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  • Writer's pictureCarolyn Thomas

Mindfulness through Music


Hello and welcome back to the blog! It's been a busy start to the year for Thrive, but I'm excited to be back with another (unfortunately late) blog post! I hope you all had a lovely holiday break and that the new year has been going well for you. Today we're talking about Mindfulness through Music.



'Mindfulness' has been a buzz word for a long time now, with more and more resources flooding the market about how to be more mindful, and how mindfulness will be beneficial for you. I think it's really great that this is becoming more recognised and widely practiced as a helpful tool to engage with for your mental health. As I've talked about in previous blog posts, we all know that stress and anxiety are on the rise in our modern world and that taking care of your mental health is growing more and more important to counteract this. Mindfulness is an accessible and easy way for most people to slow down, reconnect with themselves and decrease the effect of stress in their lives.


The Oxford dictionary defines mindfulness as one of two things:


  1. "The quality or state of being conscious or aware of something or

  2. "A mental state achieved by focussing one's awareness on the present moment, while calmly acknowledging and accepting one's feelings, thoughts, and bodily sensations, used as a therapeutic technique"

Basically put, this means that mindfulness is where we focus on the present moment and what's happening for us right now. A lot of the anxiety and stress in our lives seems to come from the gap between our perceived vision of what our life should be like and how things should go and the reality of our situations. When these two versions of events do not match up, we can experience negative feelings of stress and anxiety about how to change things.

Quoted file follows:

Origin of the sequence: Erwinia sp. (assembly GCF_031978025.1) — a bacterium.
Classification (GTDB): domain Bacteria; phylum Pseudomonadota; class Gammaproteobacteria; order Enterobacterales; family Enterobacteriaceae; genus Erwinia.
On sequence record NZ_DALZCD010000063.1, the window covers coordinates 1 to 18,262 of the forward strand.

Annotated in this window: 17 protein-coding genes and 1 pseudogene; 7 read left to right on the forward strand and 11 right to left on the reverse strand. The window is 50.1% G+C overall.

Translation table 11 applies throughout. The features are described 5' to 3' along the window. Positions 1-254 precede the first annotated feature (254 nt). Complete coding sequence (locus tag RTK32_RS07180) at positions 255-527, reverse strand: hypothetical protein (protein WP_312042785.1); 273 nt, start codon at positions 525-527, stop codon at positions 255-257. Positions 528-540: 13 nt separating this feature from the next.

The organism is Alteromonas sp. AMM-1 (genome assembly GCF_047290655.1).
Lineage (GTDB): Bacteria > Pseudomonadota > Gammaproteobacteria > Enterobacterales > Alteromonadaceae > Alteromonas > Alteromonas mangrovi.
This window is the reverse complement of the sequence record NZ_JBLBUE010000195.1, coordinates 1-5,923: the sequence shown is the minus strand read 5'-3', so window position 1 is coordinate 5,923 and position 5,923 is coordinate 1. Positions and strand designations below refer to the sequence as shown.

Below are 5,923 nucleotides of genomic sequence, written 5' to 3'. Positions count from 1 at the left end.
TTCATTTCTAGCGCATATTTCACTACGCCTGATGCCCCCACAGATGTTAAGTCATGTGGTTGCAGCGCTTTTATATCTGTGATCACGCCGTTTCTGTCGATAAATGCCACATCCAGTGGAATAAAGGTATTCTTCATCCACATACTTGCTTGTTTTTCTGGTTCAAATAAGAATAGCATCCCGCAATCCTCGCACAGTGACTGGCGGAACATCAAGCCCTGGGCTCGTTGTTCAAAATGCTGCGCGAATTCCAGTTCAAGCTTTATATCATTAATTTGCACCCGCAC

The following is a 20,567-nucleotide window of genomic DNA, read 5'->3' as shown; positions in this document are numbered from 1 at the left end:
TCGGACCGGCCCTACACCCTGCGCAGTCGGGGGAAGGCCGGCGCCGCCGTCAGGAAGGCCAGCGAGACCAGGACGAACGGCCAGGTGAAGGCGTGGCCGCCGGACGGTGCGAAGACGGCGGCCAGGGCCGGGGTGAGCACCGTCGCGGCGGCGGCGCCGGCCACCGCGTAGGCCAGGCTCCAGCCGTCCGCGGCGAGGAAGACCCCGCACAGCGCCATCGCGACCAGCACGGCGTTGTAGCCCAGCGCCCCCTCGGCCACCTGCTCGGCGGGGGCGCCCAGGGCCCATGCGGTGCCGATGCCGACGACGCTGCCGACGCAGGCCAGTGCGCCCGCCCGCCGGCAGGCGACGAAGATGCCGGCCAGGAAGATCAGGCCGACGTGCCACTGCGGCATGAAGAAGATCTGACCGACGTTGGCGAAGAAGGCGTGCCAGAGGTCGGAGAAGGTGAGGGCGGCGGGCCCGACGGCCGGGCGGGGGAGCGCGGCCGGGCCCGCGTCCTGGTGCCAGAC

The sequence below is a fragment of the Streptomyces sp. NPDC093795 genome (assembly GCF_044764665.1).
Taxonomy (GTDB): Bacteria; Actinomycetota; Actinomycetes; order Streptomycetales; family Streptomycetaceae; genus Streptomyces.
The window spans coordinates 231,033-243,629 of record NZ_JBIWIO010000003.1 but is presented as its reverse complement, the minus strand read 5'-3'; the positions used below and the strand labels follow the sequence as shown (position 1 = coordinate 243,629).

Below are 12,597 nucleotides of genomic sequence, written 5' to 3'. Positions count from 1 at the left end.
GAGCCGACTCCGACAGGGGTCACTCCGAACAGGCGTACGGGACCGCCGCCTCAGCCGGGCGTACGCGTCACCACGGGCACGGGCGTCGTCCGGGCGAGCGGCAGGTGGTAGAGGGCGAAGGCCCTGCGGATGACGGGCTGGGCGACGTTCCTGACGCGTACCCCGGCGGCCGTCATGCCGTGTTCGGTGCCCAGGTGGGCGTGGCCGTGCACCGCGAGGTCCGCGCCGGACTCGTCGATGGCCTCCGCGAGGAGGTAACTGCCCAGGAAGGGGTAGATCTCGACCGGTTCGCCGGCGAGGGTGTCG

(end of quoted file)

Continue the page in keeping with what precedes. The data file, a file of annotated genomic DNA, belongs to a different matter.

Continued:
So where does music come into it? Music is a powerful tool that has been used for centuries to evoke emotions and connect people. It has been shown to be effective in improving mood, reducing stress and anxiety, and promoting relaxation. In recent years, there has been a growing interest in the use of music therapy as a tool for mindfulness practice.


Mindfulness practices can be challenging for many individuals, especially those who struggle with anxiety or have difficulty quieting their minds. Music therapy can be a useful tool in facilitating mindfulness practices by providing a focal point for attention and creating a relaxing atmosphere. One way that music therapy can be used in mindfulness practices is through guided meditations. During a guided meditation, a music therapist will play music while leading the individual through a series of relaxation and visualization exercises. The music serves as a focal point for the individual's attention, allowing them to quiet their mind and enter a state of deep relaxation. The therapist may also use specific types of music, such as nature sounds or calming instrumental music, to create a specific atmosphere and enhance the individual's relaxation experience.